Ex-Desert Island Discs host Kirsty Young buys island in Loch Lomond
Her own cast away dream: Ex-Desert Island Discs presenter Kirsty Young buys for £1.6m island in the middle of Loch Lomond that is only inhabited by wallabies for a new holiday home
- Former Desert Island Discs host Kirsty Young purchased her own deserted island at the heart of Loch Lomond
- Young, 53, and husband Nick Jones paid £1.55million for Inchoconnachan Island also known as Wallaby Island
- Couple plan to replace the ‘derelict’ bungalow on the island and replace it with a timber three-bedroom lodge
Former Desert Island Discs host Kirsty Young has purchased a deserted island in the middle of a Scottish loch.
The 53-year-old and her husband Nick Jones, 58, reportedly forked out £1.55million on Inchconnachan Island in Loch Lomond which is also known as Wallaby Island due to the colony of marsupials that live there.
The island was owned by the the aristocratic Colquhoun family from the 14th century and has been uninhabited for the last 20 years.
It is mostly covered in ancient woodland and features a derelict bungalow, boathouse and pier which were constructed in the 1920s.
According to plans submitted to Loch Lomond and the Trossachs National Park Authority, the couple plan to demolish the bungalow and replace it with a timber three-bedroom lodge and also replace the boathouse.
A source close to the couple told the Scottish Sun on Sunday: ‘It is modest accommodation in keeping with what is already on the island.’
Former Desert Island Discs presenter Kirsty Young and her husband Nick Jones have purchased Inchconnachan Island (pictured), a deserted island in the middle of Scotland’s Loch Lomond, where they plan to build a holiday home for themselves
The couple reportedly paid £1.55million for the deserted island in the middle of Loch Lomond which measures 103 acres
The source insisted that the purchase was for their own personal use and would not become part of the £1.4 billion Soho House empire.
Nick Jones founded the private members’ club chain in 1995 and it was floated last year on the New York stock exchange.
The island went up for sale through estate agents Savills and Knight Frank last year with a starting price tag of £500,000.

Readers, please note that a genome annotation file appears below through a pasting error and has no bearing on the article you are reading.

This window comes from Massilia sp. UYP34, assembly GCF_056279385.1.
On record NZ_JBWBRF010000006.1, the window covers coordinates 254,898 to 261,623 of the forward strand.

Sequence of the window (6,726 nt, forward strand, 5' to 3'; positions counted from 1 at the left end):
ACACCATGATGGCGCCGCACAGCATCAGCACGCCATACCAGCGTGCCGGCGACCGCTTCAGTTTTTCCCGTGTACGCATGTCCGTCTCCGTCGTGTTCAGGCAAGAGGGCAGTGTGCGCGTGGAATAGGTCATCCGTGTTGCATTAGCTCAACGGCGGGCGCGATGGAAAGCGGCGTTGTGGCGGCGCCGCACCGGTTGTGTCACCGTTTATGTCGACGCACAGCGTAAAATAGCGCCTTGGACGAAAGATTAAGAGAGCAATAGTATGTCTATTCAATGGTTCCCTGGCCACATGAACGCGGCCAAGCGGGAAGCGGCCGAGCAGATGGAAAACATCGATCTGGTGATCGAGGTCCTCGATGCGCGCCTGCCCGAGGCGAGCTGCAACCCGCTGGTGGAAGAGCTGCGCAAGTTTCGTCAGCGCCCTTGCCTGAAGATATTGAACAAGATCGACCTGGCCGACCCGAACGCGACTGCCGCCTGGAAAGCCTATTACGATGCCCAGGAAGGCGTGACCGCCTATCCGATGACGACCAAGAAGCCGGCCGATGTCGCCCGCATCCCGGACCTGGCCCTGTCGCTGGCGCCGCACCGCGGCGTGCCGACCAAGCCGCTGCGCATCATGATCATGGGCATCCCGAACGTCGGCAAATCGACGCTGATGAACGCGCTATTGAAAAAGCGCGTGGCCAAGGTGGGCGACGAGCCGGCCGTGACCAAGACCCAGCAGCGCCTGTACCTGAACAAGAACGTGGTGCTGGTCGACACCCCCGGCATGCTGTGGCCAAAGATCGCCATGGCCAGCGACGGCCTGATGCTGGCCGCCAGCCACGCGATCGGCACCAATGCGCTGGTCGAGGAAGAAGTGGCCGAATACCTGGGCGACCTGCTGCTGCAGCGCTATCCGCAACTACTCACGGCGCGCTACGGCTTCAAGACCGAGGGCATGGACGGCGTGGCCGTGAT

Plans submitted on behalf of the couple suggest they want to ‘reverse the decline’ of the island and are ‘committed to immediate action and long-term environmental management’.
The plans state: ‘Nick and Kirsty are tremendously excited to have this unique opportunity to participate, to not only conserve the island, but to enhance the natural habitat and restore it to its natural state.
‘The last few decades has seen the island fall into a neglected state and it will remain so unless there is a dedicated commitment and serious financial input.
The couple plan to replace the island’s derelict bungalow (pictured) with a timber three-bedroom lodge according to plans
Deserted: 103-acre land sits between the islands of Inchtavannach and Inchmoan and has been vacant for around 20 years
‘With the island of Inchconnachan, Nick and Kirsty’s goal is to create a world class place for everybody to enjoy its unique natural beauty.’
Young, from East Kilbride, and Jones are also planning to organise regular trips to the island for local schoolchildren and to install a defibrillator on their island for public use across the 22 islands and 27 islets of Loch Lomond.
The spectacular 103-acre isle includes the derelict 1920s bungalow, a boathouse and pier, and comes with planning permission for a new four-bedroom lodge and a one-bedroom warden’s house.
The crumbling timber house was once the summer home of the Countess of Arran, Lady Fiona Gore, who became the fastest woman on water in 1980 at the age of 53 after reaching 102mph in a speedboat on Lake Windermere.
The island has been in Lady Gore’s family since the 14th Century and is now known for its colony of wallabies, which are thought to have been introduced in the 1940s.
It is designated as an Area of Special Scientific Interest and a Special Area of Conservation and is accessible by boat from the village of Luss on the south side of the Loch.
The island (pictured) allows for a range of activities including sailing, kayaking, mountain biking, angling and hill walking
Young and Jones are planning to organise regular trips to the 103-acre island (pictured) for local schoolchildren
History: The secluded island in Loch Lomond was once the summer retreat for the Countess of Arran, Fiona Gore (pictured in her speedboat in 1982), who became the unlikely champion powerboater at the 1980 Segrave Trophy
Despite its seclusion, the island can be a base for all manner of outdoor activities including wake-boarding, sailing, mountain-biking, kayaking, angling and hill walking.
Sitting between the islands of Inchtavannach to the west and Inchmoan to the south, the island is covered in ancient woodland, including oak, aspen, alder, Scot’s pine, Douglas fir and larch trees.
And it is visited by an array of wildlife throughout the year including deer, jays, coal tits, crossbills, collared doves and, occasionally, nesting ospreys.
Young announced that she would be stepping down as host of Desert Island Discs in 2019 following ’12 incredibly happy and fulfilling years’ in the role, after she was diagnosed with fibromyalgia.
Her interview subjects included Sir David Attenborough, David Beckham, George Michael and Dame Judi Dench.
At the time, Young said the enforced absence due to her diagnosis had ‘altered’ her perspective and that it was now time for ‘new challenges.’
The programme is now hosted by 43-year-old 6 music presenter Lauren Laverne.
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